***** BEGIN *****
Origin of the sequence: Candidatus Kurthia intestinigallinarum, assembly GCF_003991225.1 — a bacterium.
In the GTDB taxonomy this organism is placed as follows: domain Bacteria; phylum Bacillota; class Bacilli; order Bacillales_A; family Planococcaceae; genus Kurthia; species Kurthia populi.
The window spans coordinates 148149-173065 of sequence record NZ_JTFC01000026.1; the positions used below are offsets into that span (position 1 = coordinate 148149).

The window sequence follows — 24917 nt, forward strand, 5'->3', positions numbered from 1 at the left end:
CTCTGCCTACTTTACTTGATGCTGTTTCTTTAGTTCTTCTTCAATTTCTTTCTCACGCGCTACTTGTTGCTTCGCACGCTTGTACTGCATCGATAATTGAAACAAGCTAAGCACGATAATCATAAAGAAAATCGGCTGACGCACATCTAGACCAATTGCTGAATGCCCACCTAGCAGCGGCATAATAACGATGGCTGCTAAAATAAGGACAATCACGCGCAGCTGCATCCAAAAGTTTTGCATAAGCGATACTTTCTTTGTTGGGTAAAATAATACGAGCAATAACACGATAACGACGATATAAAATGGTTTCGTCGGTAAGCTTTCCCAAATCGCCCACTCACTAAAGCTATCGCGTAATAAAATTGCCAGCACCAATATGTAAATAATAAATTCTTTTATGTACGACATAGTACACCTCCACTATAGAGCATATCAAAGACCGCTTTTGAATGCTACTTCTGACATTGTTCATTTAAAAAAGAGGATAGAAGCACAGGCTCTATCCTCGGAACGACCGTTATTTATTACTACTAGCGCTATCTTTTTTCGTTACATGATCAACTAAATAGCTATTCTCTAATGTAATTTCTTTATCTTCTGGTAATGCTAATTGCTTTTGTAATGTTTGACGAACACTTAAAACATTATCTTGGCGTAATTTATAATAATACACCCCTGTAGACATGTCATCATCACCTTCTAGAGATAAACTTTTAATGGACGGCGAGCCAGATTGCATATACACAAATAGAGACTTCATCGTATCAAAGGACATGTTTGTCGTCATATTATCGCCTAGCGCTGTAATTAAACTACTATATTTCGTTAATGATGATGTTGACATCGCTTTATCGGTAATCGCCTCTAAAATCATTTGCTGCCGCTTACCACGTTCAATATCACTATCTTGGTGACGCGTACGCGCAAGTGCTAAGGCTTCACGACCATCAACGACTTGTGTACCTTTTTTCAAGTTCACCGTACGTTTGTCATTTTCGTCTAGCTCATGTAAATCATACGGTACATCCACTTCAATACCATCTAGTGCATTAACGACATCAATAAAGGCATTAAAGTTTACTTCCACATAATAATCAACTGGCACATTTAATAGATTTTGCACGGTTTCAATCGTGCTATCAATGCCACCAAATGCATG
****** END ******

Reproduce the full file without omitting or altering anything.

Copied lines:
Origin of the sequence: Candidatus Kurthia intestinigallinarum, assembly GCF_003991225.1 — a bacterium.
In the GTDB taxonomy this organism is placed as follows: domain Bacteria; phylum Bacillota; class Bacilli; order Bacillales_A; family Planococcaceae; genus Kurthia; species Kurthia populi.
The window spans coordinates 148149-173065 of sequence record NZ_JTFC01000026.1; the positions used below are offsets into that span (position 1 = coordinate 148149).

The window sequence follows — 24917 nt, forward strand, 5'->3', positions numbered from 1 at the left end:
CTCTGCCTACTTTACTTGATGCTGTTTCTTTAGTTCTTCTTCAATTTCTTTCTCACGCGCTACTTGTTGCTTCGCACGCTTGTACTGCATCGATAATTGAAACAAGCTAAGCACGATAATCATAAAGAAAATCGGCTGACGCACATCTAGACCAATTGCTGAATGCCCACCTAGCAGCGGCATAATAACGATGGCTGCTAAAATAAGGACAATCACGCGCAGCTGCATCCAAAAGTTTTGCATAAGCGATACTTTCTTTGTTGGGTAAAATAATACGAGCAATAACACGATAACGACGATATAAAATGGTTTCGTCGGTAAGCTTTCCCAAATCGCCCACTCACTAAAGCTATCGCGTAATAAAATTGCCAGCACCAATATGTAAATAATAAATTCTTTTATGTACGACATAGTACACCTCCACTATAGAGCATATCAAAGACCGCTTTTGAATGCTACTTCTGACATTGTTCATTTAAAAAAGAGGATAGAAGCACAGGCTCTATCCTCGGAACGACCGTTATTTATTACTACTAGCGCTATCTTTTTTCGTTACATGATCAACTAAATAGCTATTCTCTAATGTAATTTCTTTATCTTCTGGTAATGCTAATTGCTTTTGTAATGTTTGACGAACACTTAAAACATTATCTTGGCGTAATTTATAATAATACACCCCTGTAGACATGTCATCATCACCTTCTAGAGATAAACTTTTAATGGACGGCGAGCCAGATTGCATATACACAAATAGAGACTTCATCGTATCAAAGGACATGTTTGTCGTCATATTATCGCCTAGCGCTGTAATTAAACTACTATATTTCGTTAATGATGATGTTGACATCGCTTTATCGGTAATCGCCTCTAAAATCATTTGCTGCCGCTTACCACGTTCAATATCACTATCTTGGTGACGCGTACGCGCAAGTGCTAAGGCTTCACGACCATCAACGACTTGTGTACCTTTTTTCAAGTTCACCGTACGTTTGTCATTTTCGTCTAGCTCATGTAAATCATACGGTACATCCACTTCAATACCATCTAGTGCATTAACGACATCAATAAAGGCATTAAAGTTTACTTCCACATAATAATCAACTGGCACATTTAATAGATTTTGCACGGTTTCAATCGTGCTATCAATGCCACCAAATGCATG